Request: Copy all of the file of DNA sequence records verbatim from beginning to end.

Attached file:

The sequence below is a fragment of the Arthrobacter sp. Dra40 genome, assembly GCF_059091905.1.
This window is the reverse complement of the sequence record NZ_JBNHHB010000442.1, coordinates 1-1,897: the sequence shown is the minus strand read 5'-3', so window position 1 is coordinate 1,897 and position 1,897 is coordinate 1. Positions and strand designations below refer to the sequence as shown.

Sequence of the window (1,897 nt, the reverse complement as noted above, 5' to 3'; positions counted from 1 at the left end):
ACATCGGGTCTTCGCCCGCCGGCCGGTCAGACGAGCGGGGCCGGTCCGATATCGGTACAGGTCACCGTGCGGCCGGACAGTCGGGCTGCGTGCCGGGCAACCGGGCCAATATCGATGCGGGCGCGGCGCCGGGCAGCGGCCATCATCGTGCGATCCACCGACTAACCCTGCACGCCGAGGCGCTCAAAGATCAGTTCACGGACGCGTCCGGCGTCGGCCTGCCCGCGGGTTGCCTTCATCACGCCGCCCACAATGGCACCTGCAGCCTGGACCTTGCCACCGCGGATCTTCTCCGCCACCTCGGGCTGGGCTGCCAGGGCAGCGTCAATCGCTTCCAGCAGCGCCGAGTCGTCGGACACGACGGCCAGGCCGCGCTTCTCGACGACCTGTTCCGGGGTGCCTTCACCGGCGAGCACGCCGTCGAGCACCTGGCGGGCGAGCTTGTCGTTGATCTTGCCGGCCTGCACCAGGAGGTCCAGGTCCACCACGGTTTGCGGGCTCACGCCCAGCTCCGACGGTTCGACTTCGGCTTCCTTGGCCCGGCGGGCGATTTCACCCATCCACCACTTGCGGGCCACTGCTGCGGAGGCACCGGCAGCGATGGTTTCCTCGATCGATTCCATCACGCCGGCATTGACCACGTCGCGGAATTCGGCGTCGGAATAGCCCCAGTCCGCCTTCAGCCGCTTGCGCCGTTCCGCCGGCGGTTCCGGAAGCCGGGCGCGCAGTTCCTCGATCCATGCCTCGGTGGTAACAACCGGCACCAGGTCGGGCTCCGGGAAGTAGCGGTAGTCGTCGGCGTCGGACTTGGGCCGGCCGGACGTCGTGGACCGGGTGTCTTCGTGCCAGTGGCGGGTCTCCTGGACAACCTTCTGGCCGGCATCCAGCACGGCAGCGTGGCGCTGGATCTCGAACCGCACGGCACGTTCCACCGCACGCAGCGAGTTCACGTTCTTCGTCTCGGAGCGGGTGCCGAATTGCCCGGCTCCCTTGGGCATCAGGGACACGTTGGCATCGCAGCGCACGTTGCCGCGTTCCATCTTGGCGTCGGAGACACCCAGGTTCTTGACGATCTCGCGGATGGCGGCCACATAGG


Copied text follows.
The sequence below is a fragment of the Arthrobacter sp. Dra40 genome, assembly GCF_059091905.1.
This window is the reverse complement of the sequence record NZ_JBNHHB010000442.1, coordinates 1-1,897: the sequence shown is the minus strand read 5'-3', so window position 1 is coordinate 1,897 and position 1,897 is coordinate 1. Positions and strand designations below refer to the sequence as shown.

Sequence of the window (1,897 nt, the reverse complement as noted above, 5' to 3'; positions counted from 1 at the left end):
ACATCGGGTCTTCGCCCGCCGGCCGGTCAGACGAGCGGGGCCGGTCCGATATCGGTACAGGTCACCGTGCGGCCGGACAGTCGGGCTGCGTGCCGGGCAACCGGGCCAATATCGATGCGGGCGCGGCGCCGGGCAGCGGCCATCATCGTGCGATCCACCGACTAACCCTGCACGCCGAGGCGCTCAAAGATCAGTTCACGGACGCGTCCGGCGTCGGCCTGCCCGCGGGTTGCCTTCATCACGCCGCCCACAATGGCACCTGCAGCCTGGACCTTGCCACCGCGGATCTTCTCCGCCACCTCGGGCTGGGCTGCCAGGGCAGCGTCAATCGCTTCCAGCAGCGCCGAGTCGTCGGACACGACGGCCAGGCCGCGCTTCTCGACGACCTGTTCCGGGGTGCCTTCACCGGCGAGCACGCCGTCGAGCACCTGGCGGGCGAGCTTGTCGTTGATCTTGCCGGCCTGCACCAGGAGGTCCAGGTCCACCACGGTTTGCGGGCTCACGCCCAGCTCCGACGGTTCGACTTCGGCTTCCTTGGCCCGGCGGGCGATTTCACCCATCCACCACTTGCGGGCCACTGCTGCGGAGGCACCGGCAGCGATGGTTTCCTCGATCGATTCCATCACGCCGGCATTGACCACGTCGCGGAATTCGGCGTCGGAATAGCCCCAGTCCGCCTTCAGCCGCTTGCGCCGTTCCGCCGGCGGTTCCGGAAGCCGGGCGCGCAGTTCCTCGATCCATGCCTCGGTGGTAACAACCGGCACCAGGTCGGGCTCCGGGAAGTAGCGGTAGTCGTCGGCGTCGGACTTGGGCCGGCCGGACGTCGTGGACCGGGTGTCTTCGTGCCAGTGGCGGGTCTCCTGGACAACCTTCTGGCCGGCATCCAGCACGGCAGCGTGGCGCTGGATCTCGAACCGCACGGCACGTTCCACCGCACGCAGCGAGTTCACGTTCTTCGTCTCGGAGCGGGTGCCGAATTGCCCGGCTCCCTTGGGCATCAGGGACACGTTGGCATCGCAGCGCACGTTGCCGCGTTCCATCTTGGCGTCGGAGACACCCAGGTTCTTGACGATCTCGCGGATGGCGGCCACATAGG